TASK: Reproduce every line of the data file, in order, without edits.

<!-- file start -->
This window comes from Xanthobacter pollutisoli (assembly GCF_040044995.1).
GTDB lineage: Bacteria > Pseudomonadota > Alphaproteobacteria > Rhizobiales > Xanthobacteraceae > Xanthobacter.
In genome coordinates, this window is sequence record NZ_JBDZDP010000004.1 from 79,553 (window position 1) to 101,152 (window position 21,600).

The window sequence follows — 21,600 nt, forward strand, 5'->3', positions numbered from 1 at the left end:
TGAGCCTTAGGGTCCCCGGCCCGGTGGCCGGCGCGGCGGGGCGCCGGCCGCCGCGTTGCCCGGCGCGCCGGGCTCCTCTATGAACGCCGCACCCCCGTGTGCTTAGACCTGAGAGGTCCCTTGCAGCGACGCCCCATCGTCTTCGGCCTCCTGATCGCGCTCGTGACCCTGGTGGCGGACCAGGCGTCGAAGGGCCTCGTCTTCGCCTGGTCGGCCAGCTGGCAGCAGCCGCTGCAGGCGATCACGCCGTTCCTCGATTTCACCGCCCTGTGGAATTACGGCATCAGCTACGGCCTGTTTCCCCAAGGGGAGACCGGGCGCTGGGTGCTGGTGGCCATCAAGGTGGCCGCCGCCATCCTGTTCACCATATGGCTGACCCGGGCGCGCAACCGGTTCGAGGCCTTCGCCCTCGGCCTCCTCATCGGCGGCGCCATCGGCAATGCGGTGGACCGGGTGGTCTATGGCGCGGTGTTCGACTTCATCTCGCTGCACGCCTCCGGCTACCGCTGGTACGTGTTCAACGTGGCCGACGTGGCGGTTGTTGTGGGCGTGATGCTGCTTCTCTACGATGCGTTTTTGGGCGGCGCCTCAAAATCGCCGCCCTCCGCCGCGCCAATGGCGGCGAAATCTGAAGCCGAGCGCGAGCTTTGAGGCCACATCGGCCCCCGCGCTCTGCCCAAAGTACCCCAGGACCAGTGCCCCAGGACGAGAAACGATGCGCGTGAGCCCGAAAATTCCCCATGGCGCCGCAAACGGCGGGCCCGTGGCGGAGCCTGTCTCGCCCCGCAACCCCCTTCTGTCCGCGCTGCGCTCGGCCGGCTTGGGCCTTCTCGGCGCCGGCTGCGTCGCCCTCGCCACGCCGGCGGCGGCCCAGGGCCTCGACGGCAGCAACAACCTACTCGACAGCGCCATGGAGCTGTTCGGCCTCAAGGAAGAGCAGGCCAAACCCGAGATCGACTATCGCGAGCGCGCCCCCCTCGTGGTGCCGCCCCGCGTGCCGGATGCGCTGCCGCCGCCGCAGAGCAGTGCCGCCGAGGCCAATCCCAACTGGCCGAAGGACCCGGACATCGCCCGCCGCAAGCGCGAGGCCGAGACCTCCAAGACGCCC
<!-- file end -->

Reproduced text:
This window comes from Xanthobacter pollutisoli (assembly GCF_040044995.1).
GTDB lineage: Bacteria > Pseudomonadota > Alphaproteobacteria > Rhizobiales > Xanthobacteraceae > Xanthobacter.
In genome coordinates, this window is sequence record NZ_JBDZDP010000004.1 from 79,553 (window position 1) to 101,152 (window position 21,600).

The window sequence follows — 21,600 nt, forward strand, 5'->3', positions numbered from 1 at the left end:
TGAGCCTTAGGGTCCCCGGCCCGGTGGCCGGCGCGGCGGGGCGCCGGCCGCCGCGTTGCCCGGCGCGCCGGGCTCCTCTATGAACGCCGCACCCCCGTGTGCTTAGACCTGAGAGGTCCCTTGCAGCGACGCCCCATCGTCTTCGGCCTCCTGATCGCGCTCGTGACCCTGGTGGCGGACCAGGCGTCGAAGGGCCTCGTCTTCGCCTGGTCGGCCAGCTGGCAGCAGCCGCTGCAGGCGATCACGCCGTTCCTCGATTTCACCGCCCTGTGGAATTACGGCATCAGCTACGGCCTGTTTCCCCAAGGGGAGACCGGGCGCTGGGTGCTGGTGGCCATCAAGGTGGCCGCCGCCATCCTGTTCACCATATGGCTGACCCGGGCGCGCAACCGGTTCGAGGCCTTCGCCCTCGGCCTCCTCATCGGCGGCGCCATCGGCAATGCGGTGGACCGGGTGGTCTATGGCGCGGTGTTCGACTTCATCTCGCTGCACGCCTCCGGCTACCGCTGGTACGTGTTCAACGTGGCCGACGTGGCGGTTGTTGTGGGCGTGATGCTGCTTCTCTACGATGCGTTTTTGGGCGGCGCCTCAAAATCGCCGCCCTCCGCCGCGCCAATGGCGGCGAAATCTGAAGCCGAGCGCGAGCTTTGAGGCCACATCGGCCCCCGCGCTCTGCCCAAAGTACCCCAGGACCAGTGCCCCAGGACGAGAAACGATGCGCGTGAGCCCGAAAATTCCCCATGGCGCCGCAAACGGCGGGCCCGTGGCGGAGCCTGTCTCGCCCCGCAACCCCCTTCTGTCCGCGCTGCGCTCGGCCGGCTTGGGCCTTCTCGGCGCCGGCTGCGTCGCCCTCGCCACGCCGGCGGCGGCCCAGGGCCTCGACGGCAGCAACAACCTACTCGACAGCGCCATGGAGCTGTTCGGCCTCAAGGAAGAGCAGGCCAAACCCGAGATCGACTATCGCGAGCGCGCCCCCCTCGTGGTGCCGCCCCGCGTGCCGGATGCGCTGCCGCCGCCGCAGAGCAGTGCCGCCGAGGCCAATCCCAACTGGCCGAAGGACCCGGACATCGCCCGCCGCAAGCGCGAGGCCGAGACCTCCAAGACGCCC